Butterfly milkweed, littlebrownjug, mayapple, and bloodroot are among the nearly two dozen species of native wildflowers in the Dr. James B. Ebert Native Wildflower Garden. Most of the wildflowers in the garden bloom in early spring, an adaptation that may permit a “head start” on reproduction while sunlight is still plentiful and temperatures are rising. Little sunlight reaches the forest floor, late in spring, after the canopy in their forested habitat is in full leaf. Many of the wildflowers not only emerge in early spring, but they die back soon thereafter, only to reappear the next spring.
One of the earliest flowering is bloodroot (Sanguinaria canadensis). This delicate species produces solitary, creamy white blossoms, 3-6 centimeters (1-2.5 inches) in diameter. Its common name derives from an orange-red juice inside its underground stem (or “rhizome”).
(Photos to the left: mayapple blossom (top) and mayapple berry (bottom)
Mayapple (Podophyllum peltatum) is another early flowering plant. It is easily recognized by its twin, umbrella-shaped leaves, between which appears a single, drooping white blossom. The blossom soon gives way to a yellow berry. By July the plants have turned a pale, yellow green and have begun to decay. (Photo to the left)
Gingerly pull back the leaf stalks and probe
the ground to uncover the strange, stiff
blossoms, or “littlebrownjugs,” of Hexastylis arifolia. Triangular leaves of this species are the inspiration for another common name --- heartleaf. (Photo to the right)
One of the garden’s showiest inhabitants,
tiger lily (Lilium lancifolium), blooms
in the summertime. A striking beauty, it is
little wonder this non-native species is a garden favorite. By mid-summer, the tiger lily has leafy stalks 0.5-1.5 meters (3-4 feet) tall, topped by exquisite, black-speckled orange blossoms. (Photo to the right)
Butterfly milkweed (Asclepias tuberosa) is the last species in the garden to flower. Its dainty orange blossoms occur indense flat-topped clusters, creating a brilliant display that attracts wasps and butterflies. The blossoms may linger late into fall, only to be replaced by pointed green follicles containing silky seeds. Like other members of the milkweed family, this stout perennial produces toxic cardiac glycosides. Monarch butterfly caterpillars readily feast on the leaves with no ill effect. Not only are they resistant to the toxins, but they sequester the toxic substances into their own tissues, rendering both caterpillars and adult butterflies poisonous to many species of birds. (Photo to the right)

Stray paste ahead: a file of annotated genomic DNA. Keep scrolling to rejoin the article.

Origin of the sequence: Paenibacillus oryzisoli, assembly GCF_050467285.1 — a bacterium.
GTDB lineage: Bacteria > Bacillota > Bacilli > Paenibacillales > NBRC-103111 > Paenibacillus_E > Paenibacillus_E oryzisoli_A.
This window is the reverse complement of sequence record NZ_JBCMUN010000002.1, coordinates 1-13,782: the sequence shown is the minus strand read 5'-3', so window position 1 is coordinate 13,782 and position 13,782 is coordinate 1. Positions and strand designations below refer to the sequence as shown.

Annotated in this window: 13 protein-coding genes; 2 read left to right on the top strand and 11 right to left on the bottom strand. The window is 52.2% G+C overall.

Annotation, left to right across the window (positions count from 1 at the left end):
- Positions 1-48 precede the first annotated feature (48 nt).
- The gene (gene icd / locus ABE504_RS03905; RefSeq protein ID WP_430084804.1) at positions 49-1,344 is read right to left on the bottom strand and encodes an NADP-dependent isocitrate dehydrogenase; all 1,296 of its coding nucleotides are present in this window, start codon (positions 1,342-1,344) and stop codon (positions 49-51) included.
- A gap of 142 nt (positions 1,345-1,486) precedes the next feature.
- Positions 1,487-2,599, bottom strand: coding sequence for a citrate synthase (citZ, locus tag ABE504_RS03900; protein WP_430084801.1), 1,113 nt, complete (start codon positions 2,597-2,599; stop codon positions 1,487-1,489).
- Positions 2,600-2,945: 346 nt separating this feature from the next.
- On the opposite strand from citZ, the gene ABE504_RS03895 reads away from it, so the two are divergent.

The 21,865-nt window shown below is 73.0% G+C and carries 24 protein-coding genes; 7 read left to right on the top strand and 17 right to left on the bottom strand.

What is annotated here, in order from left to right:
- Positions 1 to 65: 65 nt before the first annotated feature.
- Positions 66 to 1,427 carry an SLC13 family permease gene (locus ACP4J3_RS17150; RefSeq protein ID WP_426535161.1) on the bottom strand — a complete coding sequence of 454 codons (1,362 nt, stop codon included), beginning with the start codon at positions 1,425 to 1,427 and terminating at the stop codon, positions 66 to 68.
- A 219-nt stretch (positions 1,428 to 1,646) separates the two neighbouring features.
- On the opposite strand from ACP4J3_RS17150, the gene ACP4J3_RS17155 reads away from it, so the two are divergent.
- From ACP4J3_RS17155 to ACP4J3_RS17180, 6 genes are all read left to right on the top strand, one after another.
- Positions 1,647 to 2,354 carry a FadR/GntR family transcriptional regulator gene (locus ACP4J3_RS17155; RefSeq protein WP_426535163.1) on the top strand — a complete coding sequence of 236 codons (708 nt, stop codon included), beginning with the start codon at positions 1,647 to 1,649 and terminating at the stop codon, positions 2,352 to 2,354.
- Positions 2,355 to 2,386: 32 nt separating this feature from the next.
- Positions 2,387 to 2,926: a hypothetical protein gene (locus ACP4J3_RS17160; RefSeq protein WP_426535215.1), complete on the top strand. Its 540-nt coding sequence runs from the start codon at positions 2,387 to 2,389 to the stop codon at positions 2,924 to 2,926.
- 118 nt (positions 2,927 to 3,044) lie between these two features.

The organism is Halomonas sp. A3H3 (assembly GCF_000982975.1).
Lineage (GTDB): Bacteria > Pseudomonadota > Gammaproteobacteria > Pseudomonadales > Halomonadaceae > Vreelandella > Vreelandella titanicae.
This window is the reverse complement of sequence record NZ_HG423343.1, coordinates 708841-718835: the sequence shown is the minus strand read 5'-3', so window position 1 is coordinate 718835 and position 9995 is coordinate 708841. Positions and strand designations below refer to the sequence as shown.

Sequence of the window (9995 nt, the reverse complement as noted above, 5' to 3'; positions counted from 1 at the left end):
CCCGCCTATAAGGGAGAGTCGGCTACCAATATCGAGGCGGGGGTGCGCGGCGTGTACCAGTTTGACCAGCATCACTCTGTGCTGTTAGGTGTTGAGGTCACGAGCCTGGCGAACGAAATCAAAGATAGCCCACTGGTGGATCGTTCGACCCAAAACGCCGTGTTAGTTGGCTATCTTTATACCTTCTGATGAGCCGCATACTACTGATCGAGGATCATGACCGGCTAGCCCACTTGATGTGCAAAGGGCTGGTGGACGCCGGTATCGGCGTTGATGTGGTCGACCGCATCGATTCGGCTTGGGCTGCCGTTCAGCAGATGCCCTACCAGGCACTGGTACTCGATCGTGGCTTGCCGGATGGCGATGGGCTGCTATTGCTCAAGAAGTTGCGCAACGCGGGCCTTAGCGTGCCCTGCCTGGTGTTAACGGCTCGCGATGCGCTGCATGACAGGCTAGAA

The wildflowers are the generous donation of Dr. James B. Ebert, Professor Emeritus and long-time member of the Biology faculty. The garden was established in 2005 when Dr. Ebert transplanted the wildflowers from his home garden, on the west edge of the UNCP campus, to their present location on the northwest corner of the Oxendine Science Building. Each species in the garden is labeled with a metal stake and name plate, indicating its common and scientific names. For a complete list of wildflowers in the garden, click here.
James B. Ebert, ScD (Hon.)
After receiving a B.S. degree in forestry from Louisiana State University in 1949, practicing forestry for seven years, and receiving an M.A. degree in botany at Duke University, Dr. Ebert was appointed Assistant Professor (1956) in the Department of Biology at Pembroke State College, now UNCP. During his tenure at UNCP, he was awarded an honorary Doctor of Science degree by the University.
Serving as a practicing forester introduced him to the major plant communities of eastern North Carolina and the Southeast. Further study at Duke University expanded his knowledge of plant and animal communities found in the region. With this background, he was prepared to teach a broad range of courses in the biological sciences. While teaching a variety of botanical and zoological courses over some 47 years, ecology was a primary interest.
As a field ecologist, he conducted numerous field courses where he collected many kinds of plants and animals native to North Carolina and the Southeast. In his course, Principles of Ecology, he required every student to accompany him on a field trip to the estuaries of coastal North Carolina. Here students learned firsthand how plants and animals have adapted to their environments.
While studying native, upland plant and animal communities, such as pine forests, hardwood forests and open fields, he collected many endemic flowering plants that, because of commercial and residential development, were increasingly difficult to find. The purpose of the collections was to preserve live plants in natural, maintained habitats.
At retirement, Dr. Ebert transferred these plants from his home garden to the site honoring him, and bearing his name, located on the UNCP campus at the northwest corner of the Oxendine Science Building. The garden is maintained by interested faculty, students, and grounds staff. Dr. Ebert and his wife Eleanor now reside in the Wesley Pines Retirement Community in Lumberton, North Carolina.
Photograph of Dr. Ebert is courtesy of Dr. David Zeigler.
Updated: Wednesday, May 9, 2012
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